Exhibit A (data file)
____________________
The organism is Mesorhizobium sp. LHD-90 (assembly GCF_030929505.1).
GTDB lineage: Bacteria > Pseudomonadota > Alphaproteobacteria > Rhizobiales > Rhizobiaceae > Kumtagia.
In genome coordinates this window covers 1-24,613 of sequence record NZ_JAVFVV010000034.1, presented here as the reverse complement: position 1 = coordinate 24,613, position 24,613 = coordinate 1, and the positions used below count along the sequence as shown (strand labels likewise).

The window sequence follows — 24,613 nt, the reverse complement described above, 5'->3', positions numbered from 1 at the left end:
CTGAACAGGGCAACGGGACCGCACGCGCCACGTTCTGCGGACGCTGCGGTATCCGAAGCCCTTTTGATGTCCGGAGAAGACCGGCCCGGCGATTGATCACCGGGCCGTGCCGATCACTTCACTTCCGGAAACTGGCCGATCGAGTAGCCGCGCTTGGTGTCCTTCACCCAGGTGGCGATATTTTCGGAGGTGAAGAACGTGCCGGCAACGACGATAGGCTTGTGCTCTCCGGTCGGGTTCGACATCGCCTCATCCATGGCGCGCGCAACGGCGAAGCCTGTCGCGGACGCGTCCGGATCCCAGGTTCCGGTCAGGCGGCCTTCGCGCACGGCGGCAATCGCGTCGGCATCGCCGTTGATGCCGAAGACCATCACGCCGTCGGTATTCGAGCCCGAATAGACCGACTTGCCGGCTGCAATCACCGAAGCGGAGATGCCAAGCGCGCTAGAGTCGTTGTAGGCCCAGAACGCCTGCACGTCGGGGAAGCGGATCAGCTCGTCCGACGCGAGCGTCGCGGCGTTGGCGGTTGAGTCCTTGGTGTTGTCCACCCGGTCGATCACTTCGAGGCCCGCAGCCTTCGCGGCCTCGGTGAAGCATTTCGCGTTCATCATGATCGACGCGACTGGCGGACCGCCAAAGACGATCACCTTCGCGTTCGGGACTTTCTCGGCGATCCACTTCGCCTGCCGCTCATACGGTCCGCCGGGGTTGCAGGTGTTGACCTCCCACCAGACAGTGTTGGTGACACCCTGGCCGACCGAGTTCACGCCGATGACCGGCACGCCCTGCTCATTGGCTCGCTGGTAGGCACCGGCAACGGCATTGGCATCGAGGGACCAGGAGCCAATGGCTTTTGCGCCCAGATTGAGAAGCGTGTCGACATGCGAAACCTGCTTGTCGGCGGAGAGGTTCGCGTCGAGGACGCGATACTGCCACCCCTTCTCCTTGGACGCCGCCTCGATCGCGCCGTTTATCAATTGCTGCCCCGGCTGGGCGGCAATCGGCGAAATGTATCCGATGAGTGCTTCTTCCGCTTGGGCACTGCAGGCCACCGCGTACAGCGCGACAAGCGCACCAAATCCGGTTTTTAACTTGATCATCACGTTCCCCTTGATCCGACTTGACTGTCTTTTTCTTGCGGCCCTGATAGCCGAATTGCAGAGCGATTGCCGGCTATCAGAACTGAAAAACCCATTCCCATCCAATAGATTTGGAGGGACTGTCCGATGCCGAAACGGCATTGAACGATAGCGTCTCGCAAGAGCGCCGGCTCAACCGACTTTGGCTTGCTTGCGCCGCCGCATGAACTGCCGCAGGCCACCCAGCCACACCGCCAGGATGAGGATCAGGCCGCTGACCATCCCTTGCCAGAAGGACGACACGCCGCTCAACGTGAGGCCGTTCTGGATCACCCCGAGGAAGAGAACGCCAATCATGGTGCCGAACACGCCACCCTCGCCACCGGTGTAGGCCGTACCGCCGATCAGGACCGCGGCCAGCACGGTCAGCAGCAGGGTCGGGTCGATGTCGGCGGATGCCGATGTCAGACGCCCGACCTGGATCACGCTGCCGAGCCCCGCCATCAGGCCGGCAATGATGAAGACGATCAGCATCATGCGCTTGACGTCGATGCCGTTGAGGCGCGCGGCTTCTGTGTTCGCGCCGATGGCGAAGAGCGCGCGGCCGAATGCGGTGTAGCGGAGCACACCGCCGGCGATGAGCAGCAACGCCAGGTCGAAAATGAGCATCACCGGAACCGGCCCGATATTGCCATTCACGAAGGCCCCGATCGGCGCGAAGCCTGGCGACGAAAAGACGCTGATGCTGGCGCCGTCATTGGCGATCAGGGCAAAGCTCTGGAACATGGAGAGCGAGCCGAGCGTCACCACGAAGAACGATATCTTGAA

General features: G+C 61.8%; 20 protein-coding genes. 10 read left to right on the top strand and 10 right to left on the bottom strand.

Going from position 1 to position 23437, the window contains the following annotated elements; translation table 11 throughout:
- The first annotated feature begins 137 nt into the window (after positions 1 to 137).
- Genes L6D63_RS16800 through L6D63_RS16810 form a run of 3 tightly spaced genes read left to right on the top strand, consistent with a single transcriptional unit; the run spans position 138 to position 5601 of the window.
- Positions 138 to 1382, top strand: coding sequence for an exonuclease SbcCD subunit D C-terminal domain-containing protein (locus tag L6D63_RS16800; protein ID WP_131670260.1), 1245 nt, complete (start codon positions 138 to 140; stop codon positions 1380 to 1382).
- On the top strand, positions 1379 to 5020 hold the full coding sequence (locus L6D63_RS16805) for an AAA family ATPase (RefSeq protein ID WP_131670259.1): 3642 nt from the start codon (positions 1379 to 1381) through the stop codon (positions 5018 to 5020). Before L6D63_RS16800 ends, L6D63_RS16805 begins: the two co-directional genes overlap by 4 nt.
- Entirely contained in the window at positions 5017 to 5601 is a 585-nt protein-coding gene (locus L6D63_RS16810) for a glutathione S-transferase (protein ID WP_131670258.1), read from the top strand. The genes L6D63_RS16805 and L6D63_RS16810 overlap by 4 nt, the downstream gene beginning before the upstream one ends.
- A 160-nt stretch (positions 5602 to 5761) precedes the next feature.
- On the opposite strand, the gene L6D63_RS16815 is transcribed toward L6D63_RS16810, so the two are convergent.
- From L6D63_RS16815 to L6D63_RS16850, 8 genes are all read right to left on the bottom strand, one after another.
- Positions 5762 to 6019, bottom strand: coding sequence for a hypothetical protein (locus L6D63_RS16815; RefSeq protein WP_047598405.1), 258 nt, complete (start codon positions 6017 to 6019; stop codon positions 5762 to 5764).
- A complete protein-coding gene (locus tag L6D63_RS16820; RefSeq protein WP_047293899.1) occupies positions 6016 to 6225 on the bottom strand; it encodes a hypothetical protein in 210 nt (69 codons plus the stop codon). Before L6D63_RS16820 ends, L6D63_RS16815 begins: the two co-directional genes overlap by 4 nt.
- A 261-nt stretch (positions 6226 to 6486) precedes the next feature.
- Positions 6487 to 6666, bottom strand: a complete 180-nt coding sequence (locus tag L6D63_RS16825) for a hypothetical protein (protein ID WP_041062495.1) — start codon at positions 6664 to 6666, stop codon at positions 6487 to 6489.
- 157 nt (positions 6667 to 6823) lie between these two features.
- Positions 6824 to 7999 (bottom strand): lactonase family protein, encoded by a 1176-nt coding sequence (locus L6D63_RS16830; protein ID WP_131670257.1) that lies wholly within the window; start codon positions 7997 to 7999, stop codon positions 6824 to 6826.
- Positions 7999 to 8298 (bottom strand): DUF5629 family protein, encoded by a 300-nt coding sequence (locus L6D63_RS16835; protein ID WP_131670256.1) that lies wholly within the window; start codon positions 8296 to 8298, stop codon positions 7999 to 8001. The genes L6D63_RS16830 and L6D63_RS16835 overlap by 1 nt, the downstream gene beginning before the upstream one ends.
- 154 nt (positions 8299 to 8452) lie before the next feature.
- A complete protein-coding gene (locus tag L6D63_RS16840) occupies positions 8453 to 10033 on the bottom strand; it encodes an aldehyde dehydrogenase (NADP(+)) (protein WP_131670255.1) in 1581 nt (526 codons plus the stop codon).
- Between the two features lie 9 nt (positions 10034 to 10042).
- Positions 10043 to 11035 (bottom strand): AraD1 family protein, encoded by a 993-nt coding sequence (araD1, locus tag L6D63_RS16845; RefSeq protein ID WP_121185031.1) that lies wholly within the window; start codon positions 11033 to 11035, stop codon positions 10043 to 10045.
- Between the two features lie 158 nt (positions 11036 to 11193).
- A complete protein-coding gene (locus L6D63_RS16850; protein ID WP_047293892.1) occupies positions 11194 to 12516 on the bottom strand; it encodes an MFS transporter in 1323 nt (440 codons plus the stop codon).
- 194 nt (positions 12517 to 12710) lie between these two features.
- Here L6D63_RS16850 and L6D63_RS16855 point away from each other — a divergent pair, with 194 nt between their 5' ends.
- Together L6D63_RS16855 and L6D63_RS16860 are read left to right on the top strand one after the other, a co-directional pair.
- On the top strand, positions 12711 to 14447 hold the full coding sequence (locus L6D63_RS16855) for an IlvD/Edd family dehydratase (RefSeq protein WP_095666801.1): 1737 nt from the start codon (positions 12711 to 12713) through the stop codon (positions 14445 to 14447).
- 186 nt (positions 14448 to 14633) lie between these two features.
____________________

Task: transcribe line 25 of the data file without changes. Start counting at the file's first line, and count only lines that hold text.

- Between the two features lie 9 nt (positions 10034 to 10042).